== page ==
Children whose parents frequently read with them in their first year of school are still showing the benefit when they are 15, says an international study. An Organisation for Economic Co-operation and Development analysis examined the long-term impact of parental support on literacy. Discounting social differences, the study found children with early support remained ahead in reading. It found a strong link between teenage reading skills and early parental help. The report says that parents did not have to be particularly well-educated themselves for this impact to be achieved.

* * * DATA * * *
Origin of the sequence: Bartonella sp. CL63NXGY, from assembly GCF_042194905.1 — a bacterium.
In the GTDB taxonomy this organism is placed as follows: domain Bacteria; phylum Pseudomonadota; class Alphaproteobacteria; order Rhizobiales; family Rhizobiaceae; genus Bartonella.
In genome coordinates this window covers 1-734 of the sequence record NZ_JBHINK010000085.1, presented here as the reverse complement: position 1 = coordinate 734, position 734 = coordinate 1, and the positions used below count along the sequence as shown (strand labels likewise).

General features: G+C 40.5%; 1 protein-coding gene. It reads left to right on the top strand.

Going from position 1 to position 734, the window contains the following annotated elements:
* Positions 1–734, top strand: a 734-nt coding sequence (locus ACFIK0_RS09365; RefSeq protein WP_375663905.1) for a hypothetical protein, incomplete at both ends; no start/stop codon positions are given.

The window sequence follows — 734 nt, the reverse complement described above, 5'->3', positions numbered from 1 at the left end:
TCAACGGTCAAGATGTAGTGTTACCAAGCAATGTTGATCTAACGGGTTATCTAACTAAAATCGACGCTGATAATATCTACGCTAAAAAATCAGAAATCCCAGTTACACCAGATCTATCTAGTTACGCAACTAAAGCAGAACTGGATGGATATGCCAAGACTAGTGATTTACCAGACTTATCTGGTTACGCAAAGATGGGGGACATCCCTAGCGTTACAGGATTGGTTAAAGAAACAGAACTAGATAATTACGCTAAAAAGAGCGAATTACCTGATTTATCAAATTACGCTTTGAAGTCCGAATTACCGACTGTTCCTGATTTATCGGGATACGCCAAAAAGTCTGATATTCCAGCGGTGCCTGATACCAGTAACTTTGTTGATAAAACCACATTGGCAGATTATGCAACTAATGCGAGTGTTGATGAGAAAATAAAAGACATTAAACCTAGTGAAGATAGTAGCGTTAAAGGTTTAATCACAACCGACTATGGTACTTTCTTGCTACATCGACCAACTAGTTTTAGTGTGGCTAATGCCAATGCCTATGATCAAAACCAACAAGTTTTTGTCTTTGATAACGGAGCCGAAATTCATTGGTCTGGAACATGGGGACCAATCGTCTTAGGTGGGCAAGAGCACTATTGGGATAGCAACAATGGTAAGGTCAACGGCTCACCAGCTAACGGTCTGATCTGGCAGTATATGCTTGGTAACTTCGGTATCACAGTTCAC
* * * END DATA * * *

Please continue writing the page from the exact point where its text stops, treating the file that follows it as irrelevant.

Research Professor. Director at Learning Change Project – Research on society, culture, art, neuroscience, cognition, critical thinking, intelligence, creativity, autopoiesis, self-organization, rhizomes, complexity, systems, networks, sustainability, thinkers, ++
Giorgio Bertini does not work for, consult, own shares in or receive funding from any company or organization that would benefit from these papers, and has disclosed no relevant affiliations beyond their academic appointment.
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